Editor’s Note: This Wisconsin Film Festival recap is the first of two to be published this week.
The 2016 Wisconsin Film Festival kicked off April 14 with an overwhelming amount of films to view.
The Badger Herald went to survey the festival and selected two films to check out. While both were different in origin, plot and comedic style, they scored high ratings with our film writer.
“Age of Cannibals”
“Age of Cannibals” is not the same movie all the way through. For most of the film, it is much a takedown of corporate culture and all it represents. The characters will do anything they can in order to get ahead in the company.
They show that they will punch, kick and cheat their way to the top if they have to, all with an underlying dark sense of humor throughout the whole film. Each character is flawed in different ways, which made it somewhat difficult to empathize with them.
But by the end of the film, everything goes out the window. For the sake of not ruining the story, the movie ends unexpectedly and abruptly.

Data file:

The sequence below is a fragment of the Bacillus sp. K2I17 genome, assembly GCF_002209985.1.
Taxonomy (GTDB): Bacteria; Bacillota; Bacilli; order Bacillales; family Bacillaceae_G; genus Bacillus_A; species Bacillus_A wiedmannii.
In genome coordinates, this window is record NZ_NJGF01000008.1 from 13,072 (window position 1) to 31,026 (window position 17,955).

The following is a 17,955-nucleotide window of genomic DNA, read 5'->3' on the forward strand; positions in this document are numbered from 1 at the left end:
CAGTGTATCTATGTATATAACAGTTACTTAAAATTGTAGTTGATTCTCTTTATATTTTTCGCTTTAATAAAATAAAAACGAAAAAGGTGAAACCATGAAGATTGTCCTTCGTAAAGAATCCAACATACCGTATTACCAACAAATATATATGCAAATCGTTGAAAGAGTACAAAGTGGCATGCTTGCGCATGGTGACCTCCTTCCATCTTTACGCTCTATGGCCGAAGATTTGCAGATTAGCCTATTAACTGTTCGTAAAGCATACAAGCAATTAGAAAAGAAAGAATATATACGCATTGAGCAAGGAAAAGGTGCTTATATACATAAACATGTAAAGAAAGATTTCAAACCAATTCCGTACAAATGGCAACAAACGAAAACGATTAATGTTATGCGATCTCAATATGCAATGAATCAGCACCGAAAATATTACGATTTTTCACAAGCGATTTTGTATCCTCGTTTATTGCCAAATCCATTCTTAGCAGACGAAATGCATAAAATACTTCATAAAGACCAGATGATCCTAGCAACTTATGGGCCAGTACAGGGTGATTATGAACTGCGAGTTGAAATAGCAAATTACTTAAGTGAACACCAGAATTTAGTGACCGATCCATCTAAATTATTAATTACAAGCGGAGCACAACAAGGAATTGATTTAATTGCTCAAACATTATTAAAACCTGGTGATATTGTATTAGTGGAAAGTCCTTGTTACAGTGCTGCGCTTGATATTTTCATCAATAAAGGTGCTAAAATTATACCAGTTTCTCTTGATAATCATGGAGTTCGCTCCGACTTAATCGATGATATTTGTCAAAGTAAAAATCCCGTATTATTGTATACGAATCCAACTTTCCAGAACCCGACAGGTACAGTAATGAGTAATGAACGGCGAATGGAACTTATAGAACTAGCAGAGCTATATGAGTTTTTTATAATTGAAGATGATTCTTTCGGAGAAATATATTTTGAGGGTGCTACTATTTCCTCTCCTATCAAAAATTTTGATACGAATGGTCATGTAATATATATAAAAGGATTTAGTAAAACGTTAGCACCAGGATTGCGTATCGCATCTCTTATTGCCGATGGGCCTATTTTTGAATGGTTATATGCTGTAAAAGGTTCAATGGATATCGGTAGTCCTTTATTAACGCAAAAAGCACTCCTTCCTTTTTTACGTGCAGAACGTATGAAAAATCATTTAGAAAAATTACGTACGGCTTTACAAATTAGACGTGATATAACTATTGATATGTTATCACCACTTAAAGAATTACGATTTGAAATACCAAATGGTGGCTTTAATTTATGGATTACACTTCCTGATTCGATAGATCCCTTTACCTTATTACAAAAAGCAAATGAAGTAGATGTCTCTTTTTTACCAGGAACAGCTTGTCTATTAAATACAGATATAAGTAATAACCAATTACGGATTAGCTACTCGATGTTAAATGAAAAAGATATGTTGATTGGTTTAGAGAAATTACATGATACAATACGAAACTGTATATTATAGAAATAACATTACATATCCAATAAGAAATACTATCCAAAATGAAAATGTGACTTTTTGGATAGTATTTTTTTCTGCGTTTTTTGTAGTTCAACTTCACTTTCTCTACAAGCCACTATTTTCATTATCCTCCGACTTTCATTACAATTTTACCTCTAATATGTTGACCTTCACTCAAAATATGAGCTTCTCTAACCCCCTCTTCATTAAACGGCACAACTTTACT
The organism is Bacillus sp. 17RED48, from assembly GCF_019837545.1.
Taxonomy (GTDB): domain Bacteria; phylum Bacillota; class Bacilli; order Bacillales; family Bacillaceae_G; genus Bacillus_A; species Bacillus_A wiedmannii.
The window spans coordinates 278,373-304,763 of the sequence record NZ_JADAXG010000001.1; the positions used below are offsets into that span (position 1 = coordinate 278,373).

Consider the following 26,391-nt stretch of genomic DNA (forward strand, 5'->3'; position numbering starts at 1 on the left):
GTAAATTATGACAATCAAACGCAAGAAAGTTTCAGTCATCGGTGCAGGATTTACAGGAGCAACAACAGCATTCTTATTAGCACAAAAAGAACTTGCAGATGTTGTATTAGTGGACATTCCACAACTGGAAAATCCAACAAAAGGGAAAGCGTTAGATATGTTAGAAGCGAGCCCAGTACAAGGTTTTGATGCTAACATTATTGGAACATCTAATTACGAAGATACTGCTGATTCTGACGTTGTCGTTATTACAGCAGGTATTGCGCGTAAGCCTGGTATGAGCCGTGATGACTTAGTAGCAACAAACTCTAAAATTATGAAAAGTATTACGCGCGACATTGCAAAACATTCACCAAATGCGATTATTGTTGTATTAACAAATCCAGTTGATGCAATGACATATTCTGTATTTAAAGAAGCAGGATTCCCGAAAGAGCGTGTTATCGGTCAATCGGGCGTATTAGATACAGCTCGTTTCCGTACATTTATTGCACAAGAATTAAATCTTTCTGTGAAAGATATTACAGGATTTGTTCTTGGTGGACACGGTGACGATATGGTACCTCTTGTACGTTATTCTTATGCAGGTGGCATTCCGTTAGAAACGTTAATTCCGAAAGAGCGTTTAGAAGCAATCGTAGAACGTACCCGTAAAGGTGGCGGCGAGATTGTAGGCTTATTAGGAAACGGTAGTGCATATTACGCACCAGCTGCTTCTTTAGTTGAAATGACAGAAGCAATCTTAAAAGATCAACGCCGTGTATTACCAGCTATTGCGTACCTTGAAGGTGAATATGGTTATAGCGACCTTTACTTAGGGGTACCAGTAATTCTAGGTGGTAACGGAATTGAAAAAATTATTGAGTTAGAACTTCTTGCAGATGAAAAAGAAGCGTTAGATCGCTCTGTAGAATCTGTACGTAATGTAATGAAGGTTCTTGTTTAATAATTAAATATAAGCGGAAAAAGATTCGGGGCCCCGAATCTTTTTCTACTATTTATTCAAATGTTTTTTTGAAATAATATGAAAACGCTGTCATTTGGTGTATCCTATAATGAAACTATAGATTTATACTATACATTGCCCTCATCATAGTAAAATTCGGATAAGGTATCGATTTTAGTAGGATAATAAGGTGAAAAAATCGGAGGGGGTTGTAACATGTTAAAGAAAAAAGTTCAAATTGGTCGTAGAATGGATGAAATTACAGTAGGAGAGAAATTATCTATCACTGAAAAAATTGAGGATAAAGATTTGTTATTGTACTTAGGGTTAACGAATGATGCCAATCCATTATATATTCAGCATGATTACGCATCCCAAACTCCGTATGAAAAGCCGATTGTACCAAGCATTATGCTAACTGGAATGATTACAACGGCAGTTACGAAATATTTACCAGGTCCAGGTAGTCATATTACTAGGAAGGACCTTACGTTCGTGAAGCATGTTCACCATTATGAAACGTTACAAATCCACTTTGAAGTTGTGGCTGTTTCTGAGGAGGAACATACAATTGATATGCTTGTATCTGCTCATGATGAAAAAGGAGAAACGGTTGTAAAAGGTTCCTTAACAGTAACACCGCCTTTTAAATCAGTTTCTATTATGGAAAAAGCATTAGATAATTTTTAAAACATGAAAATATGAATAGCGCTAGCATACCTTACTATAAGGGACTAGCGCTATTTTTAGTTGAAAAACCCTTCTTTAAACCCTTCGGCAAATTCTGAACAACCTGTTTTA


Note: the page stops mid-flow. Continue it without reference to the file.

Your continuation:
Otherwise, it is an artful film. The score is extremely atmospheric, and the limitations it imposes on itself (the entire movie takes place within the walls of a hotel) work well with good acting.
For an experience with a film that deconstructs corporatism, but also provides a shockingly human side, check out “Age of Cannibals.”
The Apostate was a different type of comedy, especially to a U.S. audience. The Uruguayan-Spanish film depicts a man who wants to apostatize from the Catholic Church, but finds himself getting nowhere.
In one scene, he speaks to a reverend while walking around the courtyard of the church. As the scene goes on, the entire audience realized they were endlessly walking in a small circle. Consequently, the same backgrounds would appear over and over as the conversation went on.
This was the main style of humor in the movie — subtle and subdued. This is unlike the American comedies we are used to seeing, where improvisation and loud physical comedy are the norm.
Though the comedy lies in subtle filmmaking techniques, like in the scene mentioned earlier as well as a few short dream sequences, it still went over quite well with the audience.
Though the main plot was static and did not really go anywhere, it reflected the point of the film quite nicely. For anyone open to different film experiences, “The Apostate” is a good choice.